A former pharmacist convicted of murder may have a mental disorder that affected his judgment when he fatally shot a robber, his new attorney revealed Wednesday.
The attorney, Doug Friesen, said Jerome Jay Ersland may have Asperger's syndrome.
The syndrome is a kind of pervasive developmental disorder that is similar to high-functioning autism.
Ersland, 60, is serving a life term in prison for killing the wounded robber in 2009 inside the Reliable Discount Pharmacy in south Oklahoma City. His first-degree murder conviction last year renewed a public debate about his actions.
“When you're confronted with a very unusual, startling situation, the mind immediately goes into a fugue state ... where it is impossible ... to form any kind of conscious thoughts,” Friesen said of those with Asperger's syndrome.
He said if Ersland does have the disorder “it would have been impossible for him, during the time frame here, to form the necessary intent for a first-degree murder charge.”
Friesen is working on Ersland's appeal. He has until Aug. 8 to file a legal brief with the Oklahoma Court of Criminal Appeals.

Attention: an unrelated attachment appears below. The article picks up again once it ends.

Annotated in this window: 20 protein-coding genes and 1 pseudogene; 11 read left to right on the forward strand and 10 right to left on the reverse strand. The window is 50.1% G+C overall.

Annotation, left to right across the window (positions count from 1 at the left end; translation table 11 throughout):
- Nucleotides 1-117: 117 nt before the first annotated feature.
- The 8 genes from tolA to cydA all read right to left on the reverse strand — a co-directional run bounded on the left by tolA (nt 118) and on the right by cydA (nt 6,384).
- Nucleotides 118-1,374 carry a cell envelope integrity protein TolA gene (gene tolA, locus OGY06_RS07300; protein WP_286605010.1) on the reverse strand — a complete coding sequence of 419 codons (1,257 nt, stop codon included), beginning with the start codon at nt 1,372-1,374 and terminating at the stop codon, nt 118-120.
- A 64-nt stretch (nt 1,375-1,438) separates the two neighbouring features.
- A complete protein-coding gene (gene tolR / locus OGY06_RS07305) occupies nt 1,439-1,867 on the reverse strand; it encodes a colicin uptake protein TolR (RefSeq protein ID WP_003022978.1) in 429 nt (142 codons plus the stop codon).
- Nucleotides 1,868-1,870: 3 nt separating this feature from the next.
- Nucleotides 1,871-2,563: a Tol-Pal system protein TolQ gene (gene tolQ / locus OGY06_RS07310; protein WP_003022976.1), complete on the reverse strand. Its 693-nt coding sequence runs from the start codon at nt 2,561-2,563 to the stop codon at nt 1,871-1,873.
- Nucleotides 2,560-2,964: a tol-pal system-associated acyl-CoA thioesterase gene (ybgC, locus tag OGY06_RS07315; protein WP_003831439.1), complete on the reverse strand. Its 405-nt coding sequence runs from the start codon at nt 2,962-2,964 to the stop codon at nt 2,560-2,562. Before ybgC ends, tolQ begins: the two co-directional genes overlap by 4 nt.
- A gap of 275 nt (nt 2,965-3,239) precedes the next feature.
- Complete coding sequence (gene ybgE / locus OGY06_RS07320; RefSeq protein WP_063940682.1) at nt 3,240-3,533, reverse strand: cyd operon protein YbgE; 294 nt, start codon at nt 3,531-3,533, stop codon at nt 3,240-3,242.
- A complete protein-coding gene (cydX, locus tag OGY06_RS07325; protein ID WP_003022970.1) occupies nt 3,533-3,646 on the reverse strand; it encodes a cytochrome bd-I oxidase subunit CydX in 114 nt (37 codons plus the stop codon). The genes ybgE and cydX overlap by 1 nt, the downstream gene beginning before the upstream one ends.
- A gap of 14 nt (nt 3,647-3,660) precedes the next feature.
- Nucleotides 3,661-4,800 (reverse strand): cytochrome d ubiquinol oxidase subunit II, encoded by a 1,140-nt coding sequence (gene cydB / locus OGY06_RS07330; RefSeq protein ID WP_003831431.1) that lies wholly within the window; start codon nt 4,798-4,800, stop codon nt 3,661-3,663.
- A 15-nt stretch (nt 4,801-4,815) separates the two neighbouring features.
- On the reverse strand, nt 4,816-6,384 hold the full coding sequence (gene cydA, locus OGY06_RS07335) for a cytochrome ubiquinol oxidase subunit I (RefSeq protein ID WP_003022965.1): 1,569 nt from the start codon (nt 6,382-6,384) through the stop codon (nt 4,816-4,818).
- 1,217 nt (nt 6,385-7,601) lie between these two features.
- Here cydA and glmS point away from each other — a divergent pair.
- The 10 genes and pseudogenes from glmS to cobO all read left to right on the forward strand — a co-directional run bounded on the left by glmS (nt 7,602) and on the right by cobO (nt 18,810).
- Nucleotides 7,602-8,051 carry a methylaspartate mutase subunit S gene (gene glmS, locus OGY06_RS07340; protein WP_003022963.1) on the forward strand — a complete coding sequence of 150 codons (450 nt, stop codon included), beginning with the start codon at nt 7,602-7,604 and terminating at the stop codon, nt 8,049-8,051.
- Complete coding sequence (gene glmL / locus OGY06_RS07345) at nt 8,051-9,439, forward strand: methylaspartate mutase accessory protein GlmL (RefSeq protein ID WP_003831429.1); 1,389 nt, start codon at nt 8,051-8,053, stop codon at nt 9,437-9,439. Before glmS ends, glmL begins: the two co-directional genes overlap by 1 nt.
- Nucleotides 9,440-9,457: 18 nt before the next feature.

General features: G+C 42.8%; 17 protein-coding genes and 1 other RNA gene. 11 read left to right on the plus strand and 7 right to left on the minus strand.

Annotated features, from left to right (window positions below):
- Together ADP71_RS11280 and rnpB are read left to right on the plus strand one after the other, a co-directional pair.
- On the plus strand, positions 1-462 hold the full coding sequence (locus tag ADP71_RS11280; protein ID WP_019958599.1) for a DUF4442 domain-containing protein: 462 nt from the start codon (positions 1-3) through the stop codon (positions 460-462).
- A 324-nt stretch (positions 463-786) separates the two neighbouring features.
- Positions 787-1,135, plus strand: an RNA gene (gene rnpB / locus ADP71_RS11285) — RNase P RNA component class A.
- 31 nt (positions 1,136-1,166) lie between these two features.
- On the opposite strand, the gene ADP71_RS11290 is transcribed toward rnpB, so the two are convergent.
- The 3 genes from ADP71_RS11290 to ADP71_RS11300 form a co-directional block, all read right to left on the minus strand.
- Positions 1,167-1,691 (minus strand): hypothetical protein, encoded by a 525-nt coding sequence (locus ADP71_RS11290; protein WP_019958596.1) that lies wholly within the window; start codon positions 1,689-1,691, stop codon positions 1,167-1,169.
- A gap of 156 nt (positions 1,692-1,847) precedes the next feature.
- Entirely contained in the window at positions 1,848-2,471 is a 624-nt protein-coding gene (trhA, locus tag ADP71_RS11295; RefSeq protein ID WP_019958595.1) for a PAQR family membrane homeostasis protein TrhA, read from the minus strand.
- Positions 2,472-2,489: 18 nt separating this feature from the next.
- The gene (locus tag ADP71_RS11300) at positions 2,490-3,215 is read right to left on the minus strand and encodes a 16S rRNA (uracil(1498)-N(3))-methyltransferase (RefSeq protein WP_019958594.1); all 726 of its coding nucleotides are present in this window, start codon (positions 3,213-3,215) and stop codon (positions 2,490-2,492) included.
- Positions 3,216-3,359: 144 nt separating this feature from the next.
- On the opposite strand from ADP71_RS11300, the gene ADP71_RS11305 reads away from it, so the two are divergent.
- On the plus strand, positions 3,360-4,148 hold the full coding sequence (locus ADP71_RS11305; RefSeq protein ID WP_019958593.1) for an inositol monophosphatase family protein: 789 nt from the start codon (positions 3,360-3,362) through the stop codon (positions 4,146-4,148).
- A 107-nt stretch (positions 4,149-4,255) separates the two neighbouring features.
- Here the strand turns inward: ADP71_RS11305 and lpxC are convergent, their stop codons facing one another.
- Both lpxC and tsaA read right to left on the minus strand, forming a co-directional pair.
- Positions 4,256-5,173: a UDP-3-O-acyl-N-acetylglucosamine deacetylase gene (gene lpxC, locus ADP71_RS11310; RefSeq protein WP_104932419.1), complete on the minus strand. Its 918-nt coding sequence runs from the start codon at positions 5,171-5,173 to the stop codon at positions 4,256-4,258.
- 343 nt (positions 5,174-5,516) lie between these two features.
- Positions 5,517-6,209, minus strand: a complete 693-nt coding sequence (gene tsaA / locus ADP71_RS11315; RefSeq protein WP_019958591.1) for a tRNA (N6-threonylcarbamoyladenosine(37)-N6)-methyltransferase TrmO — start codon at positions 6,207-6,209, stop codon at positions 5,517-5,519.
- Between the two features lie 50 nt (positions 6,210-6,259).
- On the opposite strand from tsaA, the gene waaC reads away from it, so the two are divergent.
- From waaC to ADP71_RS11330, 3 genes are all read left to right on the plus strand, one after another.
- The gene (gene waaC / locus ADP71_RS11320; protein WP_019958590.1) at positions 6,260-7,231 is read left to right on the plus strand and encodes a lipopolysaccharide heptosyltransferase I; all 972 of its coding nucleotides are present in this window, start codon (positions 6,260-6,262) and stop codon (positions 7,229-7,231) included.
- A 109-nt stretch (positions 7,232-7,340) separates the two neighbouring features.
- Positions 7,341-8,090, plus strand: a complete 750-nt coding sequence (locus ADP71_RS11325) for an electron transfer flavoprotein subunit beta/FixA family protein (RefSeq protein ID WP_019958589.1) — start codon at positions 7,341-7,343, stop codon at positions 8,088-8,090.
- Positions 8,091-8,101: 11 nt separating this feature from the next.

Oklahoma County District Attorney David Prater, who prosecuted Ersland, said Wednesday evening the issue was explored by Ersland's trial attorneys.
At a news conference outside the pharmacy, Friesen told reporters he will contend in the appeal that Ersland did not get a fair trial because of mistakes by the trial attorneys.
Friesen specifically complained that lead trial attorney Irven Box never checked out the possibility “at all” that Ersland had Asperger's syndrome. The attorney told reporters that Box was told within a week of being hired there was a strong possibility Ersland had the disorder.
Ersland didn't testify
The new attorney also criticized Box for not letting Ersland testify in his own defense at the trial.
The attorney told reporters Ersland “has told me that he was told that he simply wasn't going to be allowed to testify, wasn't going to be allowed to tell his story and that was a decision made by trial counsel. Well, that's a decision that is always up to the client.”
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